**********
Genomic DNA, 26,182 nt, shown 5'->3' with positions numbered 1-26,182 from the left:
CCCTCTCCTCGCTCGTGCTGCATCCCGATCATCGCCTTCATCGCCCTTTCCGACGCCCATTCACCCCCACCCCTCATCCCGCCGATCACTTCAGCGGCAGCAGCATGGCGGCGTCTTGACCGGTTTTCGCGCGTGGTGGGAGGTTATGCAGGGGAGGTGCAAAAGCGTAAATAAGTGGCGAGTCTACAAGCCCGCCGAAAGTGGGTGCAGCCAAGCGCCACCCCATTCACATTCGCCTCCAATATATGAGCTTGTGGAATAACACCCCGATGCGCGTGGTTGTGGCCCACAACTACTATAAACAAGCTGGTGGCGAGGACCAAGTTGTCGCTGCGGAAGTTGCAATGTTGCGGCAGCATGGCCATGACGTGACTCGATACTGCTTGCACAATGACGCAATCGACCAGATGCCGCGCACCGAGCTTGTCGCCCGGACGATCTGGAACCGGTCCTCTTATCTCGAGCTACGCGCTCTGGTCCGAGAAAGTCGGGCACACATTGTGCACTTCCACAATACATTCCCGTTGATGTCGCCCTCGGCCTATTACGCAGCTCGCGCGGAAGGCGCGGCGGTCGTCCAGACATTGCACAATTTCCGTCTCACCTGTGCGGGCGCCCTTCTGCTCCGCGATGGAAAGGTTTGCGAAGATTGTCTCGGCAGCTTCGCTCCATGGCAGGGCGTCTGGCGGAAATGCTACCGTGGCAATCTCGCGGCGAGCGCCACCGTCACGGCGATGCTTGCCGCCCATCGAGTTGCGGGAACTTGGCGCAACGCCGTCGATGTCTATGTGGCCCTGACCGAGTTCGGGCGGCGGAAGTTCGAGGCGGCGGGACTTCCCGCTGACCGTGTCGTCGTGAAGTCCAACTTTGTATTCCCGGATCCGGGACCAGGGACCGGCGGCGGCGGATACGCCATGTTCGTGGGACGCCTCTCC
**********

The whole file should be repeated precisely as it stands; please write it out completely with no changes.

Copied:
Genomic DNA, 26,182 nt, shown 5'->3' with positions numbered 1-26,182 from the left:
CCCTCTCCTCGCTCGTGCTGCATCCCGATCATCGCCTTCATCGCCCTTTCCGACGCCCATTCACCCCCACCCCTCATCCCGCCGATCACTTCAGCGGCAGCAGCATGGCGGCGTCTTGACCGGTTTTCGCGCGTGGTGGGAGGTTATGCAGGGGAGGTGCAAAAGCGTAAATAAGTGGCGAGTCTACAAGCCCGCCGAAAGTGGGTGCAGCCAAGCGCCACCCCATTCACATTCGCCTCCAATATATGAGCTTGTGGAATAACACCCCGATGCGCGTGGTTGTGGCCCACAACTACTATAAACAAGCTGGTGGCGAGGACCAAGTTGTCGCTGCGGAAGTTGCAATGTTGCGGCAGCATGGCCATGACGTGACTCGATACTGCTTGCACAATGACGCAATCGACCAGATGCCGCGCACCGAGCTTGTCGCCCGGACGATCTGGAACCGGTCCTCTTATCTCGAGCTACGCGCTCTGGTCCGAGAAAGTCGGGCACACATTGTGCACTTCCACAATACATTCCCGTTGATGTCGCCCTCGGCCTATTACGCAGCTCGCGCGGAAGGCGCGGCGGTCGTCCAGACATTGCACAATTTCCGTCTCACCTGTGCGGGCGCCCTTCTGCTCCGCGATGGAAAGGTTTGCGAAGATTGTCTCGGCAGCTTCGCTCCATGGCAGGGCGTCTGGCGGAAATGCTACCGTGGCAATCTCGCGGCGAGCGCCACCGTCACGGCGATGCTTGCCGCCCATCGAGTTGCGGGAACTTGGCGCAACGCCGTCGATGTCTATGTGGCCCTGACCGAGTTCGGGCGGCGGAAGTTCGAGGCGGCGGGACTTCCCGCTGACCGTGTCGTCGTGAAGTCCAACTTTGTATTCCCGGATCCGGGACCAGGGACCGGCGGCGGCGGATACGCCATGTTCGTGGGACGCCTCTCC